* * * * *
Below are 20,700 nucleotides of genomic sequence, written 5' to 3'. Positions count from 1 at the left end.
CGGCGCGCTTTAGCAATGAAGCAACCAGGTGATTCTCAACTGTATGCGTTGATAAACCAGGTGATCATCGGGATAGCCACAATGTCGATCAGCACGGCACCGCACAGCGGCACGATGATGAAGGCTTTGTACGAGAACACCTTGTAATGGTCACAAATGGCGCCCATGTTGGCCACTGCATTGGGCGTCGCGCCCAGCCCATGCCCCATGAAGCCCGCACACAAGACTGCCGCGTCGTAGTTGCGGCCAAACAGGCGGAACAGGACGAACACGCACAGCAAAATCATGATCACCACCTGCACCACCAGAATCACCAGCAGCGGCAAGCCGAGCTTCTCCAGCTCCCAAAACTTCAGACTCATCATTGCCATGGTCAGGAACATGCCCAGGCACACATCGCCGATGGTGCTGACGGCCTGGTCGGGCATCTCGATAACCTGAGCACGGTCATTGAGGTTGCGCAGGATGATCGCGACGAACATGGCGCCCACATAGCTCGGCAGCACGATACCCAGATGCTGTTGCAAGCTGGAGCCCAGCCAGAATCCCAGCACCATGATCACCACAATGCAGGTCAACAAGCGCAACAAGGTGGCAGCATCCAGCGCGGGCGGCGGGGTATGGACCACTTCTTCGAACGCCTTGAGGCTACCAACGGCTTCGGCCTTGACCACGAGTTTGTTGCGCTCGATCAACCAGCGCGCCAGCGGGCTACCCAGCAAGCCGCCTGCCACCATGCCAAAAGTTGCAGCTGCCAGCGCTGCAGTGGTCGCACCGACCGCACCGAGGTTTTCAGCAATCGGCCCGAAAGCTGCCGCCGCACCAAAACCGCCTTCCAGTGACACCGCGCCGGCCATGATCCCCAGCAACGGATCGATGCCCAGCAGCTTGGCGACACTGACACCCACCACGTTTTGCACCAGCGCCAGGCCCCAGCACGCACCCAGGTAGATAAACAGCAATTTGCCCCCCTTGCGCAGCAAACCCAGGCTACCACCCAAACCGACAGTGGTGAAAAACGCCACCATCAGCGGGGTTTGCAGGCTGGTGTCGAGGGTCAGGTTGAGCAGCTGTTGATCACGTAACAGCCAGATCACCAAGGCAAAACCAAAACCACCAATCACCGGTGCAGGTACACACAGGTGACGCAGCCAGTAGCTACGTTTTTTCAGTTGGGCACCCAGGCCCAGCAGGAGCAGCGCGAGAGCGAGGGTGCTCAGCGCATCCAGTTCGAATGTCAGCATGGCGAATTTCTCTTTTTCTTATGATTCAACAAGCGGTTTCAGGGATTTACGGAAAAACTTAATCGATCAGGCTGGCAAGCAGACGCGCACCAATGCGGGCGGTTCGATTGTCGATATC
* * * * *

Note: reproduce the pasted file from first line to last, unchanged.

Below are 20,700 nucleotides of genomic sequence, written 5' to 3'. Positions count from 1 at the left end.
CGGCGCGCTTTAGCAATGAAGCAACCAGGTGATTCTCAACTGTATGCGTTGATAAACCAGGTGATCATCGGGATAGCCACAATGTCGATCAGCACGGCACCGCACAGCGGCACGATGATGAAGGCTTTGTACGAGAACACCTTGTAATGGTCACAAATGGCGCCCATGTTGGCCACTGCATTGGGCGTCGCGCCCAGCCCATGCCCCATGAAGCCCGCACACAAGACTGCCGCGTCGTAGTTGCGGCCAAACAGGCGGAACAGGACGAACACGCACAGCAAAATCATGATCACCACCTGCACCACCAGAATCACCAGCAGCGGCAAGCCGAGCTTCTCCAGCTCCCAAAACTTCAGACTCATCATTGCCATGGTCAGGAACATGCCCAGGCACACATCGCCGATGGTGCTGACGGCCTGGTCGGGCATCTCGATAACCTGAGCACGGTCATTGAGGTTGCGCAGGATGATCGCGACGAACATGGCGCCCACATAGCTCGGCAGCACGATACCCAGATGCTGTTGCAAGCTGGAGCCCAGCCAGAATCCCAGCACCATGATCACCACAATGCAGGTCAACAAGCGCAACAAGGTGGCAGCATCCAGCGCGGGCGGCGGGGTATGGACCACTTCTTCGAACGCCTTGAGGCTACCAACGGCTTCGGCCTTGACCACGAGTTTGTTGCGCTCGATCAACCAGCGCGCCAGCGGGCTACCCAGCAAGCCGCCTGCCACCATGCCAAAAGTTGCAGCTGCCAGCGCTGCAGTGGTCGCACCGACCGCACCGAGGTTTTCAGCAATCGGCCCGAAAGCTGCCGCCGCACCAAAACCGCCTTCCAGTGACACCGCGCCGGCCATGATCCCCAGCAACGGATCGATGCCCAGCAGCTTGGCGACACTGACACCCACCACGTTTTGCACCAGCGCCAGGCCCCAGCACGCACCCAGGTAGATAAACAGCAATTTGCCCCCCTTGCGCAGCAAACCCAGGCTACCACCCAAACCGACAGTGGTGAAAAACGCCACCATCAGCGGGGTTTGCAGGCTGGTGTCGAGGGTCAGGTTGAGCAGCTGTTGATCACGTAACAGCCAGATCACCAAGGCAAAACCAAAACCACCAATCACCGGTGCAGGTACACACAGGTGACGCAGCCAGTAGCTACGTTTTTTCAGTTGGGCACCCAGGCCCAGCAGGAGCAGCGCGAGAGCGAGGGTGCTCAGCGCATCCAGTTCGAATGTCAGCATGGCGAATTTCTCTTTTTCTTATGATTCAACAAGCGGTTTCAGGGATTTACGGAAAAACTTAATCGATCAGGCTGGCAAGCAGACGCGCACCAATGCGGGCGGTTCGATTGTCGATATC